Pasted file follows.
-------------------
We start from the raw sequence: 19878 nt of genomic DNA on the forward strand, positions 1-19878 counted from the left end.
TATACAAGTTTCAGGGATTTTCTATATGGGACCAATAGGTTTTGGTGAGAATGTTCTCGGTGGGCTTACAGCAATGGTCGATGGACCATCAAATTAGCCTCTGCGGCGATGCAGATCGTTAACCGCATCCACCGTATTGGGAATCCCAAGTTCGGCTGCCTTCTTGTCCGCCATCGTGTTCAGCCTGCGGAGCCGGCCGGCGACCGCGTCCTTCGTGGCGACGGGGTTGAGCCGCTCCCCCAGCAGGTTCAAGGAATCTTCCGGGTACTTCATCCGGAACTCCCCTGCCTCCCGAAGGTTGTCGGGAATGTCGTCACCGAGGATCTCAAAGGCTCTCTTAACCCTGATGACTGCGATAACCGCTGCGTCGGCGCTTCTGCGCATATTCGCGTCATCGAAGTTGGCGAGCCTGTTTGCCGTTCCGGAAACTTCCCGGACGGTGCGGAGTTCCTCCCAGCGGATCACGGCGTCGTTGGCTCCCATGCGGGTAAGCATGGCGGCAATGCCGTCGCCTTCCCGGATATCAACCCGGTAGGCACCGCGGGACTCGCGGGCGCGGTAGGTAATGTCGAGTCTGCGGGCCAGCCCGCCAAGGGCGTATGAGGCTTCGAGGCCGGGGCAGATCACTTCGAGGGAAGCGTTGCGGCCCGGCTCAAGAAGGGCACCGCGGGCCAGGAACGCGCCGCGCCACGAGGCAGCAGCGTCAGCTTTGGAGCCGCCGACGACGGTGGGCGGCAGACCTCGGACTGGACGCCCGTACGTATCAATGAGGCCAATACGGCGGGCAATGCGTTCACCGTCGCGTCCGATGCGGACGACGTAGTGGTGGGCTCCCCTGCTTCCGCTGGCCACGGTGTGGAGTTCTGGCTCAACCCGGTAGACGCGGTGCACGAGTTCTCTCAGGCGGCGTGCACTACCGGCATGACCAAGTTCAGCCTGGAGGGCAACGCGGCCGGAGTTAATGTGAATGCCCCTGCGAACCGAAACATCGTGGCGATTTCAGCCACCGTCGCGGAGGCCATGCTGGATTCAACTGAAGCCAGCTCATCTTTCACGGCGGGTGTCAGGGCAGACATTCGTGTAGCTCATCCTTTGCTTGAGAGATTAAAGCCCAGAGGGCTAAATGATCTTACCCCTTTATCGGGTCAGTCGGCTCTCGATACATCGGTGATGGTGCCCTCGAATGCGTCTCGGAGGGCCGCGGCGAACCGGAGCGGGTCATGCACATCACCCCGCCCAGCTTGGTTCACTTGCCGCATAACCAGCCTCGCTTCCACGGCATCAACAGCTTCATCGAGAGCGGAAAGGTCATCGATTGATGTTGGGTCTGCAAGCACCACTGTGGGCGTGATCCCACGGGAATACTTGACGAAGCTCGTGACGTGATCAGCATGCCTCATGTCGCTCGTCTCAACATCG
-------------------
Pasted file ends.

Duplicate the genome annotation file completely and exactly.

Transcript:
We start from the raw sequence: 19878 nt of genomic DNA on the forward strand, positions 1-19878 counted from the left end.
TATACAAGTTTCAGGGATTTTCTATATGGGACCAATAGGTTTTGGTGAGAATGTTCTCGGTGGGCTTACAGCAATGGTCGATGGACCATCAAATTAGCCTCTGCGGCGATGCAGATCGTTAACCGCATCCACCGTATTGGGAATCCCAAGTTCGGCTGCCTTCTTGTCCGCCATCGTGTTCAGCCTGCGGAGCCGGCCGGCGACCGCGTCCTTCGTGGCGACGGGGTTGAGCCGCTCCCCCAGCAGGTTCAAGGAATCTTCCGGGTACTTCATCCGGAACTCCCCTGCCTCCCGAAGGTTGTCGGGAATGTCGTCACCGAGGATCTCAAAGGCTCTCTTAACCCTGATGACTGCGATAACCGCTGCGTCGGCGCTTCTGCGCATATTCGCGTCATCGAAGTTGGCGAGCCTGTTTGCCGTTCCGGAAACTTCCCGGACGGTGCGGAGTTCCTCCCAGCGGATCACGGCGTCGTTGGCTCCCATGCGGGTAAGCATGGCGGCAATGCCGTCGCCTTCCCGGATATCAACCCGGTAGGCACCGCGGGACTCGCGGGCGCGGTAGGTAATGTCGAGTCTGCGGGCCAGCCCGCCAAGGGCGTATGAGGCTTCGAGGCCGGGGCAGATCACTTCGAGGGAAGCGTTGCGGCCCGGCTCAAGAAGGGCACCGCGGGCCAGGAACGCGCCGCGCCACGAGGCAGCAGCGTCAGCTTTGGAGCCGCCGACGACGGTGGGCGGCAGACCTCGGACTGGACGCCCGTACGTATCAATGAGGCCAATACGGCGGGCAATGCGTTCACCGTCGCGTCCGATGCGGACGACGTAGTGGTGGGCTCCCCTGCTTCCGCTGGCCACGGTGTGGAGTTCTGGCTCAACCCGGTAGACGCGGTGCACGAGTTCTCTCAGGCGGCGTGCACTACCGGCATGACCAAGTTCAGCCTGGAGGGCAACGCGGCCGGAGTTAATGTGAATGCCCCTGCGAACCGAAACATCGTGGCGATTTCAGCCACCGTCGCGGAGGCCATGCTGGATTCAACTGAAGCCAGCTCATCTTTCACGGCGGGTGTCAGGGCAGACATTCGTGTAGCTCATCCTTTGCTTGAGAGATTAAAGCCCAGAGGGCTAAATGATCTTACCCCTTTATCGGGTCAGTCGGCTCTCGATACATCGGTGATGGTGCCCTCGAATGCGTCTCGGAGGGCCGCGGCGAACCGGAGCGGGTCATGCACATCACCCCGCCCAGCTTGGTTCACTTGCCGCATAACCAGCCTCGCTTCCACGGCATCAACAGCTTCATCGAGAGCGGAAAGGTCATCGATTGATGTTGGGTCTGCAAGCACCACTGTGGGCGTGATCCCACGGGAATACTTGACGAAGCTCGTGACGTGATCAGCATGCCTCATGTCGCTCGTCTCAACATCG